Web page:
Rashawn Ray is a Ph.D. Candidate in the Department of Sociology at Indiana University. His research interests are social psychology, race and ethnic relations, race, class, and gender, family, education, and research methodology. Ray was awarded two national fellowships— the National Science Foundation Predoctoral Fellowship and the National Institute of Mental Health, American Sociological Association Minority Fellowship— and several research grants that have allowed him to devote keen attention to developing a research agenda. Additionally, he has won paper competitions with the American Sociological Association, the Society for the Study of Social Problems, and the Association of Black Sociologists. Ray intends to defend his dissertation, Class Identification in the United States, 1974-2008: Reassessing the Influence of Race, Gender, Age, and Family, in spring 2010.
Ray’s dissertation, for which he received a Ford Foundation Dissertation Fellowship and a Society for the Study of Social Problems Racial/Ethnic Minority Dissertation Scholarship, examines how various social statuses (Black/white, women/men, young/old, married/cohabitation/single) shape class identification, and in turn, how this relationship influences attitudes toward two contentious social policies—Affirmative Action and welfare. Ray’s research aims to highlight the interactive and multiplicative relationships among race, class, and gender and how these social structural factors establish and maintain intergroup and intragroup differences and similarities. As a social psychologist, he conceptualizes race, gender, and class as salient social, personal, and role identities that continue to be at the center of social life to shape life chances and social interactions. As a quantitative and qualitative methodologist, he is specifically attuned to the measurement and conceptualization of race, gender, class, and identities. In his research, Ray focuses on theoretical formulations and conceptual definitions of identities and attitudes, structural mechanisms that influence intergroup and intragroup conflict, and prejudice and discrimination on a micro-, meso-, and macro-level.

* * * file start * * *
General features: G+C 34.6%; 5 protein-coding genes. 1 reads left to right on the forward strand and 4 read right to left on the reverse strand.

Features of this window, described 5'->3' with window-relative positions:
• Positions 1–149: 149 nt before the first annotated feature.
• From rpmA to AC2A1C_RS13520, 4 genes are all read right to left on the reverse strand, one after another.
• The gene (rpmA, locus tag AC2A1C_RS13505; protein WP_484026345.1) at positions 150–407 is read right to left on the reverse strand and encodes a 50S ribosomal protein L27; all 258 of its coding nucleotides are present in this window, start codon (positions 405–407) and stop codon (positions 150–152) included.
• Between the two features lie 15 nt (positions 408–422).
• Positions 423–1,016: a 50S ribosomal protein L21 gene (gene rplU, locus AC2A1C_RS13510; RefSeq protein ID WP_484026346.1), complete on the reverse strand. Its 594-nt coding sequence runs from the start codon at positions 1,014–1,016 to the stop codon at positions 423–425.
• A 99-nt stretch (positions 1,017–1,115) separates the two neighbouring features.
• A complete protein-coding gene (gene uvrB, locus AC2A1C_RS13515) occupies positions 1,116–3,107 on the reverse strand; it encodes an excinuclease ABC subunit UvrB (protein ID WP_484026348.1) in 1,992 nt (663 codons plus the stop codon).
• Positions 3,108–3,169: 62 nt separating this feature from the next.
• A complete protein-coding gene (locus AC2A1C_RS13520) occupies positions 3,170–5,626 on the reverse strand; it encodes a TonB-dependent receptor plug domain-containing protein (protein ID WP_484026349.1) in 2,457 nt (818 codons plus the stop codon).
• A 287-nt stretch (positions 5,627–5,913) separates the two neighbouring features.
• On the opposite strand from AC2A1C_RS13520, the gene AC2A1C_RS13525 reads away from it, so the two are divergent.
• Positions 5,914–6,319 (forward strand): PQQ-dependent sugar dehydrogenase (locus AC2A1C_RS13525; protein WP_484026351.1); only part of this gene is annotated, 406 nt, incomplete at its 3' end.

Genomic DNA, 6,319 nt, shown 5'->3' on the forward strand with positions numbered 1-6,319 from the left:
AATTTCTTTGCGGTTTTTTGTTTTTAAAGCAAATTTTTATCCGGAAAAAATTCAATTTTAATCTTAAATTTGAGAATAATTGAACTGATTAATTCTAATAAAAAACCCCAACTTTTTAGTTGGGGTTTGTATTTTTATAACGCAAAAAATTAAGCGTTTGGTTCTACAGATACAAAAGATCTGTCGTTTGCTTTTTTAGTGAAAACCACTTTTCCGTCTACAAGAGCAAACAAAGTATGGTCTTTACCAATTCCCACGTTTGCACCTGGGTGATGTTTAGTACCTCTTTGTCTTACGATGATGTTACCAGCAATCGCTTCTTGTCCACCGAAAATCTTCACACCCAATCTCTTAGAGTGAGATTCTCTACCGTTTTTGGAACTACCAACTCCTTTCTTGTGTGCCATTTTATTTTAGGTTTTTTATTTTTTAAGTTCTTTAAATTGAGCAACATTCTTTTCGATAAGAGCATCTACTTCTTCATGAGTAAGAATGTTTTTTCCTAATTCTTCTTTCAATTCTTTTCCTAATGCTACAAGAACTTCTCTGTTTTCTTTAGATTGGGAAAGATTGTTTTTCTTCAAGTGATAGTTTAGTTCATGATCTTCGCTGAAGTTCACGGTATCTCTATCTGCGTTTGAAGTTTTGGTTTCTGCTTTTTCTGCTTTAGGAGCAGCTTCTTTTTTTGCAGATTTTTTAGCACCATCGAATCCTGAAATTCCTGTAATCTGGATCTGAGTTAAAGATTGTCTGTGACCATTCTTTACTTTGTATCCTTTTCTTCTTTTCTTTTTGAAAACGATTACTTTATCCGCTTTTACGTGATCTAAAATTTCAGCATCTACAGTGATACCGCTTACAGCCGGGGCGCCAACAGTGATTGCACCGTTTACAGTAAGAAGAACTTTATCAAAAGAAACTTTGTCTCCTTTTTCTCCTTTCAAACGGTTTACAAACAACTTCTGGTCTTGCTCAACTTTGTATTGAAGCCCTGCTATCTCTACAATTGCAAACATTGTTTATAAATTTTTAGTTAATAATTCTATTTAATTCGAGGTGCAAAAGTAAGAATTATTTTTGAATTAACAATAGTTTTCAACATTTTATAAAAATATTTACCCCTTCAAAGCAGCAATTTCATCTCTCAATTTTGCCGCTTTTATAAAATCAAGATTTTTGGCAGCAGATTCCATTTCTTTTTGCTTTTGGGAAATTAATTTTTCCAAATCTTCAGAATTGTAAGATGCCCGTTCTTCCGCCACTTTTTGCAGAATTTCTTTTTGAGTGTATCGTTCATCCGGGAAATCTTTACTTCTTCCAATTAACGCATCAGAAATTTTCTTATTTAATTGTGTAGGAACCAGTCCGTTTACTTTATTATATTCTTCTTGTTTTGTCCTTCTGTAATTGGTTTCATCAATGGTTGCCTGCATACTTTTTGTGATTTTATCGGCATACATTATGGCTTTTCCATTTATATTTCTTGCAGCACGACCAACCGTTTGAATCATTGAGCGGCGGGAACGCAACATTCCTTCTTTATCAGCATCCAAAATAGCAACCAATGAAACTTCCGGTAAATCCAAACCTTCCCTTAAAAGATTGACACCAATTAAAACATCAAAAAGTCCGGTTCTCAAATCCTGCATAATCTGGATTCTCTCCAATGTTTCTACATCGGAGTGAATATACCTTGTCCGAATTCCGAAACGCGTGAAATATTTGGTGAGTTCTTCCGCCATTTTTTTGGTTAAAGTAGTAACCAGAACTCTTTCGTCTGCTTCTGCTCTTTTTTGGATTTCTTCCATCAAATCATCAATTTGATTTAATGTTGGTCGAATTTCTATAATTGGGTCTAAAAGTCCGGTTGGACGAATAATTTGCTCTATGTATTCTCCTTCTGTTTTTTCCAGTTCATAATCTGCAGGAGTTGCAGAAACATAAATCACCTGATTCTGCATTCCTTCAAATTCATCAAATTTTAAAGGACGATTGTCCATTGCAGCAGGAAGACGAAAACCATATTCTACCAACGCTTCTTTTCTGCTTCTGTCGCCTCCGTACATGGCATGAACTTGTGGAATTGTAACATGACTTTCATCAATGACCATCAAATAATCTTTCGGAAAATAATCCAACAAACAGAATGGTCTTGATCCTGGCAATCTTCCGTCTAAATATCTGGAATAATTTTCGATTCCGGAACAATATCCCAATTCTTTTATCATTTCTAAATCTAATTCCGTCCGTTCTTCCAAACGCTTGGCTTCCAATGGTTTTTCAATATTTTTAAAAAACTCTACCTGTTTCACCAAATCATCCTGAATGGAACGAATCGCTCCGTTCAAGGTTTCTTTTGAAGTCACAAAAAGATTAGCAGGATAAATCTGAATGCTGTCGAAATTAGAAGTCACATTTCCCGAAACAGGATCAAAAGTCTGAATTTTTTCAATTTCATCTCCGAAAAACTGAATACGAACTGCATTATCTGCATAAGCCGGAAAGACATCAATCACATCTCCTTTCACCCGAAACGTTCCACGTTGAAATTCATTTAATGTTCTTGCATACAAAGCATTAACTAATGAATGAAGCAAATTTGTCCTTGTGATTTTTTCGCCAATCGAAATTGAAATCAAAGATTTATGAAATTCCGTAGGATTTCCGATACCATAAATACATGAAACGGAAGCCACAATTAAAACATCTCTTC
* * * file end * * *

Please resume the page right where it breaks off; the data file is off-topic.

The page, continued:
In addition to his dissertation, Ray’s substantive interest in race-class-gender, social psychology, education, and family are reflected in his research as the Principal Investigator of the High-Status Collegiate Sexuality Study, which consisted of interviews and ethnographic observations with 52 Black and white high-status fraternity men, and as a research assistant on the Intersections of Family, Work, and Health Study (Principal Investigator Pamela Braboy Jackson), which consisted of interviews and surveys with 46 Black, white, and Mexican-American families. From these two studies, he have written several papers including “Getting Off and Getting Intimate: How Normative Institutional Arrangements Structure Black and White Fraternity Men’s Approaches Toward Women” (Men and Masculinities 2009) and “The Professional Allowance: How Socioeconomic Status Characteristics Allow Some Men to Fulfill Family Role Expectations Better than Other Men” (International Journal of Sociology of the Family: Special Issue on Intersectionality 2008). In addition to his scholarly work, Ray is the founder of the Real Life Knowledge Academy Mentor Program and EngageDiversity.net. In his spare time, Ray enjoys swimming, weight lifting, and watching movies, and criminal shows including Matlock, CSI, NCIS, and Criminal Minds. Ray can also be reached at firstname.lastname@example.org.